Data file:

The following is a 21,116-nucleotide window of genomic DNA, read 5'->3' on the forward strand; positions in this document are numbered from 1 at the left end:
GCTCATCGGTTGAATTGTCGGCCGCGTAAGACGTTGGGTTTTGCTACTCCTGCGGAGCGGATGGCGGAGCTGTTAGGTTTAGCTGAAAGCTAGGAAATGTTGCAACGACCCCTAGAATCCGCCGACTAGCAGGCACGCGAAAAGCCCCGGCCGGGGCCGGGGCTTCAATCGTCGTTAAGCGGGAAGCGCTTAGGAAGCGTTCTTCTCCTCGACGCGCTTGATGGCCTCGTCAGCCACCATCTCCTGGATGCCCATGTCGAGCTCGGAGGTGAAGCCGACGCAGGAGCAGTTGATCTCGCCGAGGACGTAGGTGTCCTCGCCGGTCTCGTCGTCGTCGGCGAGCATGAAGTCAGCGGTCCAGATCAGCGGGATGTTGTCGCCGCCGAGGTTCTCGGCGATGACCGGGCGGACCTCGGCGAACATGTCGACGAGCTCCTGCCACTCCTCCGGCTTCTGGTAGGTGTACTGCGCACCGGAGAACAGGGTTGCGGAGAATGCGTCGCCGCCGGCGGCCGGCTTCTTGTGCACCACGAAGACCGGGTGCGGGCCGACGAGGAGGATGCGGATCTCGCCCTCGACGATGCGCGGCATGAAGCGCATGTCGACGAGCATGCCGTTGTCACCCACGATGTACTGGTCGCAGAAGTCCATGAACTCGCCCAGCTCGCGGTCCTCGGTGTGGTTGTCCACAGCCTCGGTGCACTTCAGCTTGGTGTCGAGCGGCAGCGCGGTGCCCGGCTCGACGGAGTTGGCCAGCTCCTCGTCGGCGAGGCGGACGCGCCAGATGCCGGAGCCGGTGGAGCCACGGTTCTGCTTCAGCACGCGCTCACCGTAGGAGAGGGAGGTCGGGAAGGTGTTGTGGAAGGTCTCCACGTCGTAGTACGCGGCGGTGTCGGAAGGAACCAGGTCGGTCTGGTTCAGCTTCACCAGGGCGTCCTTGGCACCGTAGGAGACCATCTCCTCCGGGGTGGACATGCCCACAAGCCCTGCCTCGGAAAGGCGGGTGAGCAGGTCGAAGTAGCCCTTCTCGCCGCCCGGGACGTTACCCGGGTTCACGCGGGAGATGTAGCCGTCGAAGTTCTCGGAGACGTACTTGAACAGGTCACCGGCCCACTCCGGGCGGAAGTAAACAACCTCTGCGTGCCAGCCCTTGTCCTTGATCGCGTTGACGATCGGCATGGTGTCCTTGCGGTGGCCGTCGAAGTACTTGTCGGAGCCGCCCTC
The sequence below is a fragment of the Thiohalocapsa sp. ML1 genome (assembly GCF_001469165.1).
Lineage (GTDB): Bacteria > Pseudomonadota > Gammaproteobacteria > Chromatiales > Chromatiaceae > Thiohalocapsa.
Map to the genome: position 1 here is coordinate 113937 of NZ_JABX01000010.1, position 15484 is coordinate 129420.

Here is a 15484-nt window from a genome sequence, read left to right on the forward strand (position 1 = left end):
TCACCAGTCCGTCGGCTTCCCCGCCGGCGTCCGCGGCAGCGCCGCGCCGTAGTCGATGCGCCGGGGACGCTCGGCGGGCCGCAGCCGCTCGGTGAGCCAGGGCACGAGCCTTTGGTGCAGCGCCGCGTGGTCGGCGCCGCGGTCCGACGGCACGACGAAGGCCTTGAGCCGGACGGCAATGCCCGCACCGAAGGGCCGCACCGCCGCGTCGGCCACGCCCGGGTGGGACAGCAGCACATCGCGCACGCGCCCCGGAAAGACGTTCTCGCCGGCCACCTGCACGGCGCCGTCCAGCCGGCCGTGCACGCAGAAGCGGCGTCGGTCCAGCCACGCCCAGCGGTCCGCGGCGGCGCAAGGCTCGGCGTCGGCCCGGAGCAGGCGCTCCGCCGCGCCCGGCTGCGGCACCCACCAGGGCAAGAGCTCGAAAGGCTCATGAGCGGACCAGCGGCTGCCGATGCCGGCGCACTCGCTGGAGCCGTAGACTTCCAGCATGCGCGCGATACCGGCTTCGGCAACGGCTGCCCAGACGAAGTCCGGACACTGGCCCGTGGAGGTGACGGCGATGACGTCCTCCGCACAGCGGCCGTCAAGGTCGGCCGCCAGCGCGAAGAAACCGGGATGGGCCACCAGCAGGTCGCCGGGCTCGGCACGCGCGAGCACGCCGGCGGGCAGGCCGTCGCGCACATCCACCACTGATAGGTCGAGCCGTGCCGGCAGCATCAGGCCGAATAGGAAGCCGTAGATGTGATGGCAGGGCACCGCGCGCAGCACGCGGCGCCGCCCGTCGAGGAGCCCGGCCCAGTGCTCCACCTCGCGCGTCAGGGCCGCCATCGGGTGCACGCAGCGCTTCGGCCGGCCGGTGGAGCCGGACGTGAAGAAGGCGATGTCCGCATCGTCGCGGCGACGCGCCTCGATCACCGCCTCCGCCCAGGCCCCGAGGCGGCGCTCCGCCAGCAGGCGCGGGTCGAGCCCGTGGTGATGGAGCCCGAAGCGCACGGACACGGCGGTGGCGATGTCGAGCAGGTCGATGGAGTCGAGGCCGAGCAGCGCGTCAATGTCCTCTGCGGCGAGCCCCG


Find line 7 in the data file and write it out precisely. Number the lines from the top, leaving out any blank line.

TCACCAGTCCGTCGGCTTCCCCGCCGGCGTCCGCGGCAGCGCCGCGCCGTAGTCGATGCGCCGGGGACGCTCGGCGGGCCGCAGCCGCTCGGTGAGCCAGGGCACGAGCCTTTGGTGCAGCGCCGCGTGGTCGGCGCCGCGGTCCGACGGCACGACGAAGGCCTTGAGCCGGACGGCAATGCCCGCACCGAAGGGCCGCACCGCCGCGTCGGCCACGCCCGGGTGGGACAGCAGCACATCGCGCACGCGCCCCGGAAAGACGTTCTCGCCGGCCACCTGCACGGCGCCGTCCAGCCGGCCGTGCACGCAGAAGCGGCGTCGGTCCAGCCACGCCCAGCGGTCCGCGGCGGCGCAAGGCTCGGCGTCGGCCCGGAGCAGGCGCTCCGCCGCGCCCGGCTGCGGCACCCACCAGGGCAAGAGCTCGAAAGGCTCATGAGCGGACCAGCGGCTGCCGATGCCGGCGCACTCGCTGGAGCCGTAGACTTCCAGCATGCGCGCGATACCGGCTTCGGCAACGGCTGCCCAGACGAAGTCCGGACACTGGCCCGTGGAGGTGACGGCGATGACGTCCTCCGCACAGCGGCCGTCAAGGTCGGCCGCCAGCGCGAAGAAACCGGGATGGGCCACCAGCAGGTCGCCGGGCTCGGCACGCGCGAGCACGCCGGCGGGCAGGCCGTCGCGCACATCCACCACTGATAGGTCGAGCCGTGCCGGCAGCATCAGGCCGAATAGGAAGCCGTAGATGTGATGGCAGGGCACCGCGCGCAGCACGCGGCGCCGCCCGTCGAGGAGCCCGGCCCAGTGCTCCACCTCGCGCGTCAGGGCCGCCATCGGGTGCACGCAGCGCTTCGGCCGGCCGGTGGAGCCGGACGTGAAGAAGGCGATGTCCGCATCGTCGCGGCGACGCGCCTCGATCACCGCCTCCGCCCAGGCCCCGAGGCGGCGCTCCGCCAGCAGGCGCGGGTCGAGCCCGTGGTGATGGAGCCCGAAGCGCACGGACACGGCGGTGGCGATGTCGAGCAGGTCGATGGAGTCGAGGCCGAGCAGCGCGTCAATGTCCTCTGCGGCGAGCCCCG